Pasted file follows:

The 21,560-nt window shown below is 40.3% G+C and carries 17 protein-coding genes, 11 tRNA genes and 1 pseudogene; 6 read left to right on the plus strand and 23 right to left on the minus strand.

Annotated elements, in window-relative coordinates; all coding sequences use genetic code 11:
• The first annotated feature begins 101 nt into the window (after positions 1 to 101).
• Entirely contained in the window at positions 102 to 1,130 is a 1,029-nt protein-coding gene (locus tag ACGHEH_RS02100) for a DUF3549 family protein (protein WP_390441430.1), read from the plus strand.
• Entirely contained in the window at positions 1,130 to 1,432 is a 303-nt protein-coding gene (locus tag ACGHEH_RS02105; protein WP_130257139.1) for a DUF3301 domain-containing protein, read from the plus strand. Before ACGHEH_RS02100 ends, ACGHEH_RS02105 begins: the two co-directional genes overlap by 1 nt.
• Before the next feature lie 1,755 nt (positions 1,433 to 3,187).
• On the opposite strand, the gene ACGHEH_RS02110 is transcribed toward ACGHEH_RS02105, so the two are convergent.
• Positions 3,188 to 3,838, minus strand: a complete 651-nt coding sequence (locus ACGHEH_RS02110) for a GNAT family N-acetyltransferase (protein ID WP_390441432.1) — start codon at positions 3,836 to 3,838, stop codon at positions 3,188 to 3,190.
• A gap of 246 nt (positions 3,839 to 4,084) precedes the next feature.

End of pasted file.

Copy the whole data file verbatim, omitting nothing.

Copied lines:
The 21,560-nt window shown below is 40.3% G+C and carries 17 protein-coding genes, 11 tRNA genes and 1 pseudogene; 6 read left to right on the plus strand and 23 right to left on the minus strand.

Annotated elements, in window-relative coordinates; all coding sequences use genetic code 11:
• The first annotated feature begins 101 nt into the window (after positions 1 to 101).
• Entirely contained in the window at positions 102 to 1,130 is a 1,029-nt protein-coding gene (locus tag ACGHEH_RS02100) for a DUF3549 family protein (protein WP_390441430.1), read from the plus strand.
• Entirely contained in the window at positions 1,130 to 1,432 is a 303-nt protein-coding gene (locus tag ACGHEH_RS02105; protein WP_130257139.1) for a DUF3301 domain-containing protein, read from the plus strand. Before ACGHEH_RS02100 ends, ACGHEH_RS02105 begins: the two co-directional genes overlap by 1 nt.
• Before the next feature lie 1,755 nt (positions 1,433 to 3,187).
• On the opposite strand, the gene ACGHEH_RS02110 is transcribed toward ACGHEH_RS02105, so the two are convergent.
• Positions 3,188 to 3,838, minus strand: a complete 651-nt coding sequence (locus ACGHEH_RS02110) for a GNAT family N-acetyltransferase (protein ID WP_390441432.1) — start codon at positions 3,836 to 3,838, stop codon at positions 3,188 to 3,190.
• A gap of 246 nt (positions 3,839 to 4,084) precedes the next feature.